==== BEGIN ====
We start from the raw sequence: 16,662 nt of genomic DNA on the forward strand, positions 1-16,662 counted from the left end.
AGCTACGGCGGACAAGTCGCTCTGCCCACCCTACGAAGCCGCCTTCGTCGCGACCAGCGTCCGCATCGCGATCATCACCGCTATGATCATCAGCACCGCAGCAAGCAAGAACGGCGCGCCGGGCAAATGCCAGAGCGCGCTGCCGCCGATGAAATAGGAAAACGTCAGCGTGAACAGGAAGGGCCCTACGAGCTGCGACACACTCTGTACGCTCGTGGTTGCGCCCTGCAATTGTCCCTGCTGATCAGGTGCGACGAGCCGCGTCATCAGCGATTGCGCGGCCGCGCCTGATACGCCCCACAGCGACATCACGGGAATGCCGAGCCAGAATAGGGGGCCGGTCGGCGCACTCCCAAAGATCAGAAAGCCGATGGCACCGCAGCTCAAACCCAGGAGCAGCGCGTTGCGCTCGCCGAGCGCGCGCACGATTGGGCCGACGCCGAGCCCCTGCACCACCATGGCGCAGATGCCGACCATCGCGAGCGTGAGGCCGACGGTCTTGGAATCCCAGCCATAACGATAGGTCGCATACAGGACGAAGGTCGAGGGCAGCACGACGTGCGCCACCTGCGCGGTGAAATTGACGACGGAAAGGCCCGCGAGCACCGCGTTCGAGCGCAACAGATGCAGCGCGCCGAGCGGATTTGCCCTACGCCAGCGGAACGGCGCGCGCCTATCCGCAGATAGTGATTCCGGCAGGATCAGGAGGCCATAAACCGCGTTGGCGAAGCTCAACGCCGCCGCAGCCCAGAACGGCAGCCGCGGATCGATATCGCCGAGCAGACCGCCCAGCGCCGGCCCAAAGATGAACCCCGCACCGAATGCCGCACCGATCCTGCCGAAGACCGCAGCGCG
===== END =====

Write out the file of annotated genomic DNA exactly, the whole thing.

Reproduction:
We start from the raw sequence: 16,662 nt of genomic DNA on the forward strand, positions 1-16,662 counted from the left end.
AGCTACGGCGGACAAGTCGCTCTGCCCACCCTACGAAGCCGCCTTCGTCGCGACCAGCGTCCGCATCGCGATCATCACCGCTATGATCATCAGCACCGCAGCAAGCAAGAACGGCGCGCCGGGCAAATGCCAGAGCGCGCTGCCGCCGATGAAATAGGAAAACGTCAGCGTGAACAGGAAGGGCCCTACGAGCTGCGACACACTCTGTACGCTCGTGGTTGCGCCCTGCAATTGTCCCTGCTGATCAGGTGCGACGAGCCGCGTCATCAGCGATTGCGCGGCCGCGCCTGATACGCCCCACAGCGACATCACGGGAATGCCGAGCCAGAATAGGGGGCCGGTCGGCGCACTCCCAAAGATCAGAAAGCCGATGGCACCGCAGCTCAAACCCAGGAGCAGCGCGTTGCGCTCGCCGAGCGCGCGCACGATTGGGCCGACGCCGAGCCCCTGCACCACCATGGCGCAGATGCCGACCATCGCGAGCGTGAGGCCGACGGTCTTGGAATCCCAGCCATAACGATAGGTCGCATACAGGACGAAGGTCGAGGGCAGCACGACGTGCGCCACCTGCGCGGTGAAATTGACGACGGAAAGGCCCGCGAGCACCGCGTTCGAGCGCAACAGATGCAGCGCGCCGAGCGGATTTGCCCTACGCCAGCGGAACGGCGCGCGCCTATCCGCAGATAGTGATTCCGGCAGGATCAGGAGGCCATAAACCGCGTTGGCGAAGCTCAACGCCGCCGCAGCCCAGAACGGCAGCCGCGGATCGATATCGCCGAGCAGACCGCCCAGCGCCGGCCCAAAGATGAACCCCGCACCGAATGCCGCACCGATCCTGCCGAAGACCGCAGCGCG